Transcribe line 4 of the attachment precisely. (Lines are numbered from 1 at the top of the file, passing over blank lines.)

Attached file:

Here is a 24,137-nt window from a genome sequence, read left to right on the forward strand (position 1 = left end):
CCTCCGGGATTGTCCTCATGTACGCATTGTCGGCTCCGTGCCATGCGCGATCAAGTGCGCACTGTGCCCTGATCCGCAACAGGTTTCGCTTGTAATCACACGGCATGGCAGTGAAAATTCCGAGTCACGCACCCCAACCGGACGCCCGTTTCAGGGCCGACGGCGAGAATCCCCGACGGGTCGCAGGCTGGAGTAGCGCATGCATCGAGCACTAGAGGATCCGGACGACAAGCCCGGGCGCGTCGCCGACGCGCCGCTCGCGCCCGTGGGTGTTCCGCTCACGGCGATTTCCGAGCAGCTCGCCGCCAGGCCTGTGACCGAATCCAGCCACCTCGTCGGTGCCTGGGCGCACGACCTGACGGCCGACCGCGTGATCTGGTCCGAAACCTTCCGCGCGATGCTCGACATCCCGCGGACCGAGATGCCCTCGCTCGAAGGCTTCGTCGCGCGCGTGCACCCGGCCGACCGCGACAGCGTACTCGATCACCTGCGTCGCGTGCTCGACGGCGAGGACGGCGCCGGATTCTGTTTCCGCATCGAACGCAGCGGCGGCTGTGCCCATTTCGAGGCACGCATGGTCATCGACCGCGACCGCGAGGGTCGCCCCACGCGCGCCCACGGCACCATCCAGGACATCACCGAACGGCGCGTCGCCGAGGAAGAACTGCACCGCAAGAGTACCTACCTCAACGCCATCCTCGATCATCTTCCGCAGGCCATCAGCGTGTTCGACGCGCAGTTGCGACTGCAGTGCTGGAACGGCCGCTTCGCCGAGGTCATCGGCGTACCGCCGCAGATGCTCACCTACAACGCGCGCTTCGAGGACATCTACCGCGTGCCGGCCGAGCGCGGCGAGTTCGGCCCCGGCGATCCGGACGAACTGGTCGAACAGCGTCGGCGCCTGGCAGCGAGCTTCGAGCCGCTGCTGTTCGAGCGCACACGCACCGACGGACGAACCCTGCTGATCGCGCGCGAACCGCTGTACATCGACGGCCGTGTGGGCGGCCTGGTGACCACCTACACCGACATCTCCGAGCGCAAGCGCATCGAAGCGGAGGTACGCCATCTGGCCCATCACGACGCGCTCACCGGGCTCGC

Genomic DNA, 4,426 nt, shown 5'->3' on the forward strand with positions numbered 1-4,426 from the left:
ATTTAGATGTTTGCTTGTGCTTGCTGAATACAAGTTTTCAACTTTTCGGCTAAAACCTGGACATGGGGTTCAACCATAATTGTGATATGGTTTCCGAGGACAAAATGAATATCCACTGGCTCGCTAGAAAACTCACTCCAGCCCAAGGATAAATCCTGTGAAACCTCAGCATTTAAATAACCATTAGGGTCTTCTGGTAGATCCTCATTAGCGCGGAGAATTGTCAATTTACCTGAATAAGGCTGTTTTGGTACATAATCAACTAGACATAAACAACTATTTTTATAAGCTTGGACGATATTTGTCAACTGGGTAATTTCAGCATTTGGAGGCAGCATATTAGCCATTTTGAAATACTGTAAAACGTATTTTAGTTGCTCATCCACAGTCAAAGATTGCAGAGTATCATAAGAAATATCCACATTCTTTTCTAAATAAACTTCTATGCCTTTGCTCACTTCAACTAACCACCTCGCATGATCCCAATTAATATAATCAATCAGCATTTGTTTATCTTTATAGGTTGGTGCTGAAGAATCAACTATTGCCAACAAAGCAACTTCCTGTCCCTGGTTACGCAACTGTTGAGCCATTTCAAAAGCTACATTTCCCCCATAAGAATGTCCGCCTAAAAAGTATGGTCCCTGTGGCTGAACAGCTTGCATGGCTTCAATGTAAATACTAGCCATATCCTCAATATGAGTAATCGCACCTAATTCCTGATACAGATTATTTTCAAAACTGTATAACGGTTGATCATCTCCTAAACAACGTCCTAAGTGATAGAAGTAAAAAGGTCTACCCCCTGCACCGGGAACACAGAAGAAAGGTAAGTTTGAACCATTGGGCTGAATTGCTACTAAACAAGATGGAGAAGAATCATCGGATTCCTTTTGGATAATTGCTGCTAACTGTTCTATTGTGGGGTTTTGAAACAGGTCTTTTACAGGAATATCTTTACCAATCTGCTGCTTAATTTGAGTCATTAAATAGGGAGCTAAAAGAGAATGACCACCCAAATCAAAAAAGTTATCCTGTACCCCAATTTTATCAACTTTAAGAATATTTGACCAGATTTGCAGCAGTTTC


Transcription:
ATTTAGATGTTTGCTTGTGCTTGCTGAATACAAGTTTTCAACTTTTCGGCTAAAACCTGGACATGGGGTTCAACCATAATTGTGATATGGTTTCCGAGGACAAAATGAATATCCACTGGCTCGCTAGAAAACTCACTCCAGCCCAAGGATAAATCCTGTGAAACCTCAGCATTTAAATAACCATTAGGGTCTTCTGGTAGATCCTCATTAGCGCGGAGAATTGTCAATTTACCTGAATAAGGCTGTTTTGGTACATAATCAACTAGACATAAACAACTATTTTTATAAGCTTGGACGATATTTGTCAACTGGGTAATTTCAGCATTTGGAGGCAGCATATTAGCCATTTTGAAATACTGTAAAACGTATTTTAGTTGCTCATCCACAGTCAAAGATTGCAGAGTATCATAAGAAATATCCACATTCTTTTCTAAATAAACTTCTATGCCTTTGCTCACTTCAACTAACCACCTCGCATGATCCCAATTAATATAATCAATCAGCATTTGTTTATCTTTATAGGTTGGTGCTGAAGAATCAACTATTGCCAACAAAGCAACTTCCTGTCCCTGGTTACGCAACTGTTGAGCCATTTCAAAAGCTACATTTCCCCCATAAGAATGTCCGCCTAAAAAGTATGGTCCCTGTGGCTGAACAGCTTGCATGGCTTCAATGTAAATACTAGCCATATCCTCAATATGAGTAATCGCACCTAATTCCTGATACAGATTATTTTCAAAACTGTATAACGGTTGATCATCTCCTAAACAACGTCCTAAGTGATAGAAGTAAAAAGGTCTACCCCCTGCACCGGGAACACAGAAGAAAGGTAAGTTTGAACCATTGGGCTGAATTGCTACTAAACAAGATGGAGAAGAATCATCGGATTCCTTTTGGATAATTGCTGCTAACTGTTCTATTGTGGGGTTTTGAAACAGGTCTTTTACAGGAATATCTTTACCAATCTGCTGCTTAATTTGAGTCATTAAATAGGGAGCTAAAAGAGAATGACCACCCAAATCAAAAAAGTTATCCTGTACCCCAATTTTATCAACTTTAAGAATATTTGACCAGATTTGCAGCAGTTTC